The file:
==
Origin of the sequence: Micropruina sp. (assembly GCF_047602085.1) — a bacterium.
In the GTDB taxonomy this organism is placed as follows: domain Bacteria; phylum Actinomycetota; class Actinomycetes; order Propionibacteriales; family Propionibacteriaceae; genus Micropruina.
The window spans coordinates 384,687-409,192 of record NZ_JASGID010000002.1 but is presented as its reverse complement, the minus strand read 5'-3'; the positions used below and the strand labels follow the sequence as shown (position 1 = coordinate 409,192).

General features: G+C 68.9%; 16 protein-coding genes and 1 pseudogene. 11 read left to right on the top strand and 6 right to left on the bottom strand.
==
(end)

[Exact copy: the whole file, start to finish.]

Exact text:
Origin of the sequence: Micropruina sp. (assembly GCF_047602085.1) — a bacterium.
In the GTDB taxonomy this organism is placed as follows: domain Bacteria; phylum Actinomycetota; class Actinomycetes; order Propionibacteriales; family Propionibacteriaceae; genus Micropruina.
The window spans coordinates 384,687-409,192 of record NZ_JASGID010000002.1 but is presented as its reverse complement, the minus strand read 5'-3'; the positions used below and the strand labels follow the sequence as shown (position 1 = coordinate 409,192).

General features: G+C 68.9%; 16 protein-coding genes and 1 pseudogene. 11 read left to right on the top strand and 6 right to left on the bottom strand.